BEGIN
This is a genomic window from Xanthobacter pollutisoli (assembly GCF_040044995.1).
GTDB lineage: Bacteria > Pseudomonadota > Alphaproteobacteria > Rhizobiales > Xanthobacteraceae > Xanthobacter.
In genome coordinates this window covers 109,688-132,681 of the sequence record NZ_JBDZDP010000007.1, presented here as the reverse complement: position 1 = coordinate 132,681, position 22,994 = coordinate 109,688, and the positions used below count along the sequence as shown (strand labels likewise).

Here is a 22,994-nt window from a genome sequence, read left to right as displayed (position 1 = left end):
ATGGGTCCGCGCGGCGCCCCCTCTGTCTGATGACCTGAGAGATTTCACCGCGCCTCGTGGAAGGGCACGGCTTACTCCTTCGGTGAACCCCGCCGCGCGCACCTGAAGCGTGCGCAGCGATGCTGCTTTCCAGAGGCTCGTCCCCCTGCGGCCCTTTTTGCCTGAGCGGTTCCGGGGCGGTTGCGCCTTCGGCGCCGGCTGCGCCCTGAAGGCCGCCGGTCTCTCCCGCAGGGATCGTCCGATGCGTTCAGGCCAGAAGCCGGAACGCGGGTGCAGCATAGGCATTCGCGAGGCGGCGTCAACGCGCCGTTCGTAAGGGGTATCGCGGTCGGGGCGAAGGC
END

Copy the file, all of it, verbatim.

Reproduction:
This is a genomic window from Xanthobacter pollutisoli (assembly GCF_040044995.1).
GTDB lineage: Bacteria > Pseudomonadota > Alphaproteobacteria > Rhizobiales > Xanthobacteraceae > Xanthobacter.
In genome coordinates this window covers 109,688-132,681 of the sequence record NZ_JBDZDP010000007.1, presented here as the reverse complement: position 1 = coordinate 132,681, position 22,994 = coordinate 109,688, and the positions used below count along the sequence as shown (strand labels likewise).

Here is a 22,994-nt window from a genome sequence, read left to right as displayed (position 1 = left end):
ATGGGTCCGCGCGGCGCCCCCTCTGTCTGATGACCTGAGAGATTTCACCGCGCCTCGTGGAAGGGCACGGCTTACTCCTTCGGTGAACCCCGCCGCGCGCACCTGAAGCGTGCGCAGCGATGCTGCTTTCCAGAGGCTCGTCCCCCTGCGGCCCTTTTTGCCTGAGCGGTTCCGGGGCGGTTGCGCCTTCGGCGCCGGCTGCGCCCTGAAGGCCGCCGGTCTCTCCCGCAGGGATCGTCCGATGCGTTCAGGCCAGAAGCCGGAACGCGGGTGCAGCATAGGCATTCGCGAGGCGGCGTCAACGCGCCGTTCGTAAGGGGTATCGCGGTCGGGGCGAAGGC